Back from London and a very productive week. Many are still sadden by the loss of Steve Jobs. I quote Ginsberg: “I saw the best minds of my generation… angelheaded hipster raging or the ancient heavenly connection, in the machinery of night…”. The world misses Steve Jobs.
Apple said he had been “the source of countless innovations that enrich and improve all of our lives” and had made the world “immeasurably better”.VC and ex-Apple executive Jean Louis Gassee – who Jobs recruited to Apple – said that Jobs should have ‘seven statues’ built for him – ‘One for the Apple II, one for the Mac, one for Pixar, one for coming back and reviving Apple and the Mac, one for the iPod and iTunes, one for the Apple Stores and one for the iPhone.
This picture of Steve was taken in an emotional moment knowing this was his last keynote.
Everyone is obsessed with Apple and how to disrupt the master disrupter, but what everyone is doing is either copying each other or try to make small changes to Apple’s designs without the power of the Apple brand/user experience and the powerful Apple ecosystems behind them. Let’s say if your army has the same uniform, equipment and the same Hummers as the US military doesn’t mean you can compete with the powerful military intelligence system linking everything. Apple is a system with central command and control with highly sophisticated logistics system and deep R&D budgets. It is truly a textbook example of sustainable competitive advantage.
Most companies got it wrong when they believe 1/They think Apple is only about clean design and nice features 2/They think what they do is easily replicable 3/They think people are willing to save some money buying a non-Apple substitutes. Look around how many MP3s out there and how cheap they are, anyone buying them? The same can be said about tablets.
We’ve spent a lot of time on researching the future of ‘devices’ or ‘personal technology’. It will be the single largest growth opportunity for the coming 10-15 years and will eventually be bigger than the PC business. It is the next game. I am not talking about mobile phones, smart phones or tablets. I am talking about a convergence of these portable devices that utilizing haptics, gestures, facial, biophysical, voice, movement or any combinations that could create novel ways of interacting with a devices or entertainment appliances.
There is simply no way to predict what would become the dominant interactions paradigm of the future and which one will prevail and which one is transitional. Is multi-touch transitional or something will come and leapfrog this interaction paradigm?
Apple is milking everything ‘multi-touchables.’ One of the latest idea is the Apple’s Magic Mouse may include multi-touch display. Earlier this year Apple filed a patent application on a multi-touch mouse that can display information and allow users to input directly from the mouse such a number keypad. The screen would then change to a different functionality for each application when they’re switched between active and non-active and depending on whether you’re play games or chatting with friends. I think the next one would be a multi-touch Macbook cover that let you do things without opening the laptop. That would be a nice crossover to bring some tablet functions to a laptop. If I want to play music with my Macbook I may not need to open it.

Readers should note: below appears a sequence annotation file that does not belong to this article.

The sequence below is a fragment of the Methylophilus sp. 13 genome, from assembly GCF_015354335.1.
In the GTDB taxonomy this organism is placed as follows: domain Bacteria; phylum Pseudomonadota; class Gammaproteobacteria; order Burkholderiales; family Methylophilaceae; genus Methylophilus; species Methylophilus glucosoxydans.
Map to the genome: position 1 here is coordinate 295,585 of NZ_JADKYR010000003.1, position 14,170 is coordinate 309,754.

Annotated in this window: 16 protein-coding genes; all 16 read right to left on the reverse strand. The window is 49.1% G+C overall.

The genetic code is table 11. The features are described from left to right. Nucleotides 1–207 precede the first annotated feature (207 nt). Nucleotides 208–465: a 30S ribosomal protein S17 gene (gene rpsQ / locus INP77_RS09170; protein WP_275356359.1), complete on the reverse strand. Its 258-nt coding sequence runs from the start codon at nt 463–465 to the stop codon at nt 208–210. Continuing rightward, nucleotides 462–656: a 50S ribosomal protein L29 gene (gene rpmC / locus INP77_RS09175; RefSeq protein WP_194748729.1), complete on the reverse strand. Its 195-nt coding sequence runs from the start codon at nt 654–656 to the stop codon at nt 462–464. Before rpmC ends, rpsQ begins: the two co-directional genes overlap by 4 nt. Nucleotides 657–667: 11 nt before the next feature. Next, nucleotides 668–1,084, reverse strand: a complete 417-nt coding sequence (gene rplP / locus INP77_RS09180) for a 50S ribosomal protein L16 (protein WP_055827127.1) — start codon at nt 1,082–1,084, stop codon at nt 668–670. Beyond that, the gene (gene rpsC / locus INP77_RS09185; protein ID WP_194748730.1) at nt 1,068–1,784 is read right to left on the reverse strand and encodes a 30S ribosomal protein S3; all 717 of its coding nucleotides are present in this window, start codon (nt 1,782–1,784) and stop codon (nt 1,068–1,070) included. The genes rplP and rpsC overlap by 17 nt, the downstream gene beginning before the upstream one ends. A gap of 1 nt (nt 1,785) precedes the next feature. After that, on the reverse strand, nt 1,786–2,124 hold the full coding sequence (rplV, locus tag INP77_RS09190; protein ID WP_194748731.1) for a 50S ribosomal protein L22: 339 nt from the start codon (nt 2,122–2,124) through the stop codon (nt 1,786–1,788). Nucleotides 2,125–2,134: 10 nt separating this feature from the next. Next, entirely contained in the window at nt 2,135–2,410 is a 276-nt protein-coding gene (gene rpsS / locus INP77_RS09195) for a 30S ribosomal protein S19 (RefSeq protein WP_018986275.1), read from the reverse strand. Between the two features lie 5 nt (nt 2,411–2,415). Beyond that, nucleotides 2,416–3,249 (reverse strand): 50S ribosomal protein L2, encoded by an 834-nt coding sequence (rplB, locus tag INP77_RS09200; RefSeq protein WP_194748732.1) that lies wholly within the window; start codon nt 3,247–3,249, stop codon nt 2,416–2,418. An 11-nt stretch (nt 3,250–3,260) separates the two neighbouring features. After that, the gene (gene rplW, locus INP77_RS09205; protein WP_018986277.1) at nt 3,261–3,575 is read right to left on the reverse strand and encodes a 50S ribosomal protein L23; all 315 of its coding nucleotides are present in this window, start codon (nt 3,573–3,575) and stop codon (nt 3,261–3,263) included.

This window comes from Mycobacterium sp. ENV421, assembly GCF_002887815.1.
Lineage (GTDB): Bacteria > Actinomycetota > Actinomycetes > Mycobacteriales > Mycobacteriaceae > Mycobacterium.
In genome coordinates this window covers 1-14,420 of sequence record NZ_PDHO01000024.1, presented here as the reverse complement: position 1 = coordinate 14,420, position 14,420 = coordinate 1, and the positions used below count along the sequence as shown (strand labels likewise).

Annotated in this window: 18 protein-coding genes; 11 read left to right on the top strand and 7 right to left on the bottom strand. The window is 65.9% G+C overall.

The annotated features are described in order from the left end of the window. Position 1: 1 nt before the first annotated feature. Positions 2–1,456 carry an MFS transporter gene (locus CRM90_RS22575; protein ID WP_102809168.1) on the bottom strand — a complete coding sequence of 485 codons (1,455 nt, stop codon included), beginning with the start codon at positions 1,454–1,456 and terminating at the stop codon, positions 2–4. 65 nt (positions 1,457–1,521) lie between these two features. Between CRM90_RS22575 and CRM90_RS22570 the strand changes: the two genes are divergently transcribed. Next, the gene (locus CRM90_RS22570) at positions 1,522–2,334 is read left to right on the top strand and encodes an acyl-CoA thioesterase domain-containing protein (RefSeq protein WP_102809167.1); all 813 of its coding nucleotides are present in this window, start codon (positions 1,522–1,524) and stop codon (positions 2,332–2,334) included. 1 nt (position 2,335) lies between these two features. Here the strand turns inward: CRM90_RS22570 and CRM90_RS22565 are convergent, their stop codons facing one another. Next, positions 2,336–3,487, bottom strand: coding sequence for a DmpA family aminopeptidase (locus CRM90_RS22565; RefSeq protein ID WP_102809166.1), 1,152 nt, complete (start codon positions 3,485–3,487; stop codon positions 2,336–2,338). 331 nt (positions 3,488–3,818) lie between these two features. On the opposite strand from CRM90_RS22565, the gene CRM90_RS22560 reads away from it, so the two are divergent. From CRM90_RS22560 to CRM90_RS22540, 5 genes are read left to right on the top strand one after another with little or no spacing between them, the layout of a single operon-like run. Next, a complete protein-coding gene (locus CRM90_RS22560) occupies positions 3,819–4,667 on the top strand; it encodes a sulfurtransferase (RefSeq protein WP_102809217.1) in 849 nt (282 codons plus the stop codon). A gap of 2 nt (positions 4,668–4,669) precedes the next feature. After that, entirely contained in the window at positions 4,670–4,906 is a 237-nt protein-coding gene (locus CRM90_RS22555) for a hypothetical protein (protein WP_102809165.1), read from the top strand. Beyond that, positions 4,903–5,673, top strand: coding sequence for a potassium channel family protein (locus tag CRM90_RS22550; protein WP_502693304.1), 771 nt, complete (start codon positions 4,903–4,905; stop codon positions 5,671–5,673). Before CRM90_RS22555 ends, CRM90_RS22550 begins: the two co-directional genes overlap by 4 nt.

And Apple is getting close to offering cloud-based movie streaming,working with Hollywood studios to get movies streaming through iTunes. LA Times this week said that Apple was hoping to get that service off the ground by the end of this year, or early next year. Apple now streams TV shows and movie to devices like the Apple TV, but Apple TV has small penetration. This would add that feature to purchased content, and widen the range of devices that could stream and most importantly iPads.
Functionality available through the input device is something worth exploring. When we do research work on how devices (or tools) from both an anthropological and design perspectives evolve and how they shape our everyday interactions, we see emerging complex cultural artifacts that connect different kinds of social and cultural practices.
The increasing emerging interactions and sociability makes the behavior hard to research using conventional research approach. The three main central affordances of the personal technologies for social actions are 1/the very personal nature of these devices (at least more so in the west) and getting more personal with increasing access to critical information and 2/ the idea of anytime anywhere always on, everyone and always connected 3/ the sensing and reacting capability of future devices. Like many I carry my Blackberries around in the office, at home and everywhere I go. Many of us are tied to our iPhone/iPad/Android phones/Blackberries and must carry a functioning smart phone at all times. For our research, we focus on how multi-touch can interact with geospatial information and on how other modalities can be combined to enrich the interaction with spatial differences. We have a lot of very interesting findings. I may share some here next week.